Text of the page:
Practical, Low-cost Ideas to Make Your Downtown A Destination

What can your Main Street program do to make downtown more of a destination for locals and visitors?

Would a punch list of key actions be helpful?  With today’s market, Main Street communities are happily positioned for a resurgence.  As a Main Street advocate, having a plan to ride that wave and make your downtown the best and brightest means nailing down the best strategy and the right activities. This can feel a little like trying to catch paper money in a cash booth.

There is no silver bullet, but there are lots of resources and experts that complement the Main Street Approach. Author Roger Brooks is one of them.  For more than 30 years Roger has helped transform ordinary places into extraordinary destinations. Currently, Roger is promoting a free series of webinars that focus on why downtowns are popular and more important than ever. He showcases low-cost activities that downtown advocates are doing to create vibrant, successful destinations for both locals AND visitors.

The recording of the first of the series is only available until July 28.  You can catch the rest of the series @RogerBrooksInternational.

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Tell a Compelling Story to Raise Awareness and Revenue

Is your nonprofit telling a compelling story?

The mission of Main Street is to enhance the economic prosperity and cultural vitality of historic downtown districts. To succeed, organization’s must be able to demonstrate real change on the ground with visible improvements AND specific metrics of success. To do this, use positive statistics such as jobs added, new businesses open, reduced storefront vacancies, and, an important one for local revenues, increase in property values.

Main Street Lexington has a great story to tell and the media is taking notice, spreading the word that downtown is “alive and thriving”.

“About 18 months ago, we had 14 or 15 [vacancies],” says Stephanie Wilkinson, Executive Director of Main Street Lexington. “Right now, we have about 2 or 4, depending on how you count.”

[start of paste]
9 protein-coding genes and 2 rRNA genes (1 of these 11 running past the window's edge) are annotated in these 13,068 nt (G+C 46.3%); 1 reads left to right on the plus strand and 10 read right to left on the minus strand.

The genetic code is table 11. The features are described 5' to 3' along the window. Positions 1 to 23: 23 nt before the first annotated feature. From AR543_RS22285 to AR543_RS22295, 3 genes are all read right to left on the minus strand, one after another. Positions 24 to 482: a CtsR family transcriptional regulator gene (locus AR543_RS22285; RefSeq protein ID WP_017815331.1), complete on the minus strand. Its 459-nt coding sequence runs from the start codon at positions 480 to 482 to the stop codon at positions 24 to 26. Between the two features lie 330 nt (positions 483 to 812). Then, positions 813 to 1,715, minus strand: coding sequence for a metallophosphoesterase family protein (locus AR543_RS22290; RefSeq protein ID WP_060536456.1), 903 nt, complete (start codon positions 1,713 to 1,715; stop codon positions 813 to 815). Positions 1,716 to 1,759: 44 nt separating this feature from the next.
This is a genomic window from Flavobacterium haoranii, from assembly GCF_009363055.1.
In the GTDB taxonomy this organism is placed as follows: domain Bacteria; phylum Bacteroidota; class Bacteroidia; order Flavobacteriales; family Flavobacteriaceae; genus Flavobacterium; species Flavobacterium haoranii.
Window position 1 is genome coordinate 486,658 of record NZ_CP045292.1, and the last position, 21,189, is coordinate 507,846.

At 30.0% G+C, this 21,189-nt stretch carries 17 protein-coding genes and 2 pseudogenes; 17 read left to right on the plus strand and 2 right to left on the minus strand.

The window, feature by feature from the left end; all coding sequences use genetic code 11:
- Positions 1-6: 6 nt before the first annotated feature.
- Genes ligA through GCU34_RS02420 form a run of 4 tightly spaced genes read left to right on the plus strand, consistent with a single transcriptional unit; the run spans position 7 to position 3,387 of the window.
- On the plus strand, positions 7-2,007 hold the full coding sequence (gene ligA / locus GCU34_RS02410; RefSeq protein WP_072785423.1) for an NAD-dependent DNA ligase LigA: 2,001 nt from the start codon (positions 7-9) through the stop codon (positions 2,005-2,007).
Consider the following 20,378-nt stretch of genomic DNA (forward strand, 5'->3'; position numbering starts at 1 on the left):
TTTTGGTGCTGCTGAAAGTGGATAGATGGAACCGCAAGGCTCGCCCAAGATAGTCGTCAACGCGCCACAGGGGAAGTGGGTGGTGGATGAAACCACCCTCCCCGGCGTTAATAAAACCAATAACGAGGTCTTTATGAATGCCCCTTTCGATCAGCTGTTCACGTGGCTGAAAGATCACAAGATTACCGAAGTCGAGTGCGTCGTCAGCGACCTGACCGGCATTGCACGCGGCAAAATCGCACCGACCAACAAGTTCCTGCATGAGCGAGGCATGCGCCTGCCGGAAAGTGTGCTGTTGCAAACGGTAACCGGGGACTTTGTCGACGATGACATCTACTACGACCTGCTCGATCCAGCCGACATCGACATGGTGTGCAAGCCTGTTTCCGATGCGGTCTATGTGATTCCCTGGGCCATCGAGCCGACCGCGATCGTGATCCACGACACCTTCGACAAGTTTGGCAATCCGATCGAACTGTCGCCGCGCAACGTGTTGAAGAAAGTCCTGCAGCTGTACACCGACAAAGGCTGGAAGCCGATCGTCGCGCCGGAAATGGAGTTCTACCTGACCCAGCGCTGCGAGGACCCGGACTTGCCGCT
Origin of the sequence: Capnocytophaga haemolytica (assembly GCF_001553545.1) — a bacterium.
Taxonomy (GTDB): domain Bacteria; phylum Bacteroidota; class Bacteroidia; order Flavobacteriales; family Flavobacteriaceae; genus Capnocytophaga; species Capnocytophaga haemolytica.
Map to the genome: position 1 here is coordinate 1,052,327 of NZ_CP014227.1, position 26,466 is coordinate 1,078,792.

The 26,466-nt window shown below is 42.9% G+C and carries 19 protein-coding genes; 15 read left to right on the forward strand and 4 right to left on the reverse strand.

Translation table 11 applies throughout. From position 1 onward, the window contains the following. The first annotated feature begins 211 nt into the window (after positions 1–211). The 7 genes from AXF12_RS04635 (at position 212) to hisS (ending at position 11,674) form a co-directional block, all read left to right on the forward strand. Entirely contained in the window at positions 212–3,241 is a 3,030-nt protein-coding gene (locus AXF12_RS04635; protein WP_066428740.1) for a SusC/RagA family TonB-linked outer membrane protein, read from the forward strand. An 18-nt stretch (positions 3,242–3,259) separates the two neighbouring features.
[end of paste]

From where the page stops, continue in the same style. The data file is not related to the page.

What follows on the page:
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Lexington “Get Downtown” 2016 Event

At a recent training in Lexington, the Virginia Main Street program managers discussed The Storytelling Nonprofit: A Practical Guide to Telling Stories That Raise Money and Awareness by Vanessa Chase Lockshin. Telling a story that can point to specifics will raise awareness, boost program credibility, and inspire advocates and funders to take on the role of hero.  However, finding the balance between reporting quantitative statistics and the qualitative community experience can be a challenge.

Lockshin says, “By telling stories, we can connect donors to the emotional experiences associated with the issues our organizations are trying to solve, and emotions are the gateway to deep, meaningful relationships with donors.”

The book is chock full of practical tips for identifying and inspiring your target audience. “Know your audience” is one of the leading tips for a compelling story.

Lockshin helped write a brief storytelling guide for Network for Good.  Check out this resource to get started >>

Creating a Successful “Entrepreneurial Ecosystem”

In Main Street districts, one of the best ways to fill vacancies, and prevent new ones, is to foster a setting that is attractive to entrepreneurs and where small businesses can thrive.  The buzz word nowadays for that setting is “entrepreneurial ecosystem,” which refers to the elements outside the individual that encourage entrepreneurship and increase the probability of a successful business following a launch.  That ecosystem is what attracts, or repels, a business from locating in an empty storefront.

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Entrepreneurial activity in the U.S. is up 60% and at its highest level since 2005, according to the newest Global Entrepreneurship Monitor (GEM U.S. Report) with retirees looking for a second career and younger adults driving the trend.  The market is ripe.

Energizing Entrepreneurs was developed by the Center for Rural Entrepreneurship to provide a roadmap for communities looking to build their own Entrepreneurial Ecosystems. It is a great resource for communities, organizations and individuals who want to learn:

  • Why it’s so important to become an entrepreneurial community;
  • The elements of a support system for entrepreneurs;
  • Assessment tools to develop a local strategy;
  • How to understand and connect to entrepreneurs; and
  • The importance of creating, measuring and sustaining local impact.

Exploring the opportunity is a first step and DHCD’s Building Entrepreneurial Economies program can support the effort!

Learn more >>

Pop-Up Altavista 2.0: Cultivating Local Entrepreneurs with an Educational Business Launch Competition

How can Main Street help entrepreneurs achieve a business expansion or start their own business?

The National Main Street Center’s Main Street Story of the Week features Pop-Up Altavista 2.0, Altavista On Track’s (AOT) second business launch competition.  Emelyn Gwynn, Main Street Coordinator for Altavista, highlights the program, which kicked off September, 2016.  Building off of AOT’s inaugural competition in January 2015, this second iteration is designed to lead local entrepreneurs through a nine-week educational program to help them plan for their business’ future.  This time they partnered with Virginia’s Small Business Development Center (SBDC) and utilized a program called GrowthWheel to create the curriculum.   Pop-Up 2.0 culminates with a “Business Expo Night” event where participants pitch their business ideas to judges for the opportunity to receive funding.  The winning businesses will be determined by the strength of the business plan, sustainability of the business, and the need for the business in the community.

Learn more >>